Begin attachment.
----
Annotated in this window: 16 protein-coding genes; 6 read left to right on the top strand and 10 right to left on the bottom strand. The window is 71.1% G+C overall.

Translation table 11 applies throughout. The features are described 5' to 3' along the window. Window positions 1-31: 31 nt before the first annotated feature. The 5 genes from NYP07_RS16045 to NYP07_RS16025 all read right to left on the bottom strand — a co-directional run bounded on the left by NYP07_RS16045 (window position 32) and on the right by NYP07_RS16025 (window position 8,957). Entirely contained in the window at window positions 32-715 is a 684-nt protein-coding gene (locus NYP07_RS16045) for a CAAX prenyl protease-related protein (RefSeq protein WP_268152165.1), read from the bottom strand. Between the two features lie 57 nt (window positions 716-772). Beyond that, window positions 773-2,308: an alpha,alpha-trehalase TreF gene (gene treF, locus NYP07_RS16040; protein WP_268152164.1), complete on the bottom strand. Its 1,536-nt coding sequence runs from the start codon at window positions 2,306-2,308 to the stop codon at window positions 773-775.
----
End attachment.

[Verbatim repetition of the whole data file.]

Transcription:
Annotated in this window: 16 protein-coding genes; 6 read left to right on the top strand and 10 right to left on the bottom strand. The window is 71.1% G+C overall.

Translation table 11 applies throughout. The features are described 5' to 3' along the window. Window positions 1-31: 31 nt before the first annotated feature. The 5 genes from NYP07_RS16045 to NYP07_RS16025 all read right to left on the bottom strand — a co-directional run bounded on the left by NYP07_RS16045 (window position 32) and on the right by NYP07_RS16025 (window position 8,957). Entirely contained in the window at window positions 32-715 is a 684-nt protein-coding gene (locus NYP07_RS16045) for a CAAX prenyl protease-related protein (RefSeq protein WP_268152165.1), read from the bottom strand. Between the two features lie 57 nt (window positions 716-772). Beyond that, window positions 773-2,308: an alpha,alpha-trehalase TreF gene (gene treF, locus NYP07_RS16040; protein WP_268152164.1), complete on the bottom strand. Its 1,536-nt coding sequence runs from the start codon at window positions 2,306-2,308 to the stop codon at window positions 773-775.